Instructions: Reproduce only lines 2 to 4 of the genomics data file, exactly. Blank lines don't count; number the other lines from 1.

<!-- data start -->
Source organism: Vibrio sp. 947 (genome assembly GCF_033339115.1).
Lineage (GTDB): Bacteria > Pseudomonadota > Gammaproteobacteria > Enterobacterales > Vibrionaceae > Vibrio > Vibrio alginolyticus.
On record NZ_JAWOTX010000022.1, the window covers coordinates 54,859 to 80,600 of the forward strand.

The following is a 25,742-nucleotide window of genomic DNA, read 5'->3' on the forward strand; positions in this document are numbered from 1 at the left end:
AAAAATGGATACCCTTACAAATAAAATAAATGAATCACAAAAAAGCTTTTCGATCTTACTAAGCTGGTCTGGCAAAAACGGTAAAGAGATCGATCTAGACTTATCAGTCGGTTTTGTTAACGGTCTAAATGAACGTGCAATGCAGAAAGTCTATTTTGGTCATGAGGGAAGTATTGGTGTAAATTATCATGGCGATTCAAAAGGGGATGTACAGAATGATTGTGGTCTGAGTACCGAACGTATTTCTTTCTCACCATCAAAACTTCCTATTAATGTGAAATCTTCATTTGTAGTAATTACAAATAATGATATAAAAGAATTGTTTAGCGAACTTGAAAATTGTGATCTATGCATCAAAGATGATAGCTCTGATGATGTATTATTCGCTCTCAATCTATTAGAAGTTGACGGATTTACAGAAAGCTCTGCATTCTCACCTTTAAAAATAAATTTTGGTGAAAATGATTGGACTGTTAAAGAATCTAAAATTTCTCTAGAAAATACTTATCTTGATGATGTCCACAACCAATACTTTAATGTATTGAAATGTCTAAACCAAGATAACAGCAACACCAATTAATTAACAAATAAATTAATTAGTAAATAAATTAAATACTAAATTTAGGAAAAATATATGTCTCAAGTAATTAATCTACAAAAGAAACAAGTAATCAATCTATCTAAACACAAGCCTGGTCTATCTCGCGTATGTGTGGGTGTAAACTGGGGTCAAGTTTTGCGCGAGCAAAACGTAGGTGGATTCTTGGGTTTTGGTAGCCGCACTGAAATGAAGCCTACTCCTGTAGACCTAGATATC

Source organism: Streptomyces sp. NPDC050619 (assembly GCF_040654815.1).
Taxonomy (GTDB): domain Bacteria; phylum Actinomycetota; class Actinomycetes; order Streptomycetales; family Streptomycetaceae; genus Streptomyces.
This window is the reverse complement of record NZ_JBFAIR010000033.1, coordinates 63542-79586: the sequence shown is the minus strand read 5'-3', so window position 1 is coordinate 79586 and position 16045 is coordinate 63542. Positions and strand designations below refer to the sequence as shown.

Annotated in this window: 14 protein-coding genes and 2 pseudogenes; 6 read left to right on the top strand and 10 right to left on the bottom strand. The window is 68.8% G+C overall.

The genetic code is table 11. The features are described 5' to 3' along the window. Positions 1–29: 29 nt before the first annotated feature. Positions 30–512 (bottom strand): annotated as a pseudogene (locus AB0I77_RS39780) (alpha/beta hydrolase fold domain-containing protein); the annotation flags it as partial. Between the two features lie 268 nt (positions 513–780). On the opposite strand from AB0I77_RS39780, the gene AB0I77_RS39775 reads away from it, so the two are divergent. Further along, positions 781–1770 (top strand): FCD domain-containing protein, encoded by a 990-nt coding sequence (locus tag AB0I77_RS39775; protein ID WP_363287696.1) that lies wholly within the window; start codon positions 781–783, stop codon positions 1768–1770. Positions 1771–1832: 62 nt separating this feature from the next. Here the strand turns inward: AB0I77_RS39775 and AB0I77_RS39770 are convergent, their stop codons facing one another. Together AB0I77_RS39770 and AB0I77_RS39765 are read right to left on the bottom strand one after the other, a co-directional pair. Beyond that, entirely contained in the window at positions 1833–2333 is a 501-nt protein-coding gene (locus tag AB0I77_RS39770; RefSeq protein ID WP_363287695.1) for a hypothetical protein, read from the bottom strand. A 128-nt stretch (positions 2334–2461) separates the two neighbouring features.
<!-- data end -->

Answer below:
Lineage (GTDB): Bacteria > Pseudomonadota > Gammaproteobacteria > Enterobacterales > Vibrionaceae > Vibrio > Vibrio alginolyticus.
On record NZ_JAWOTX010000022.1, the window covers coordinates 54,859 to 80,600 of the forward strand.

The following is a 25,742-nucleotide window of genomic DNA, read 5'->3' on the forward strand; positions in this document are numbered from 1 at the left end: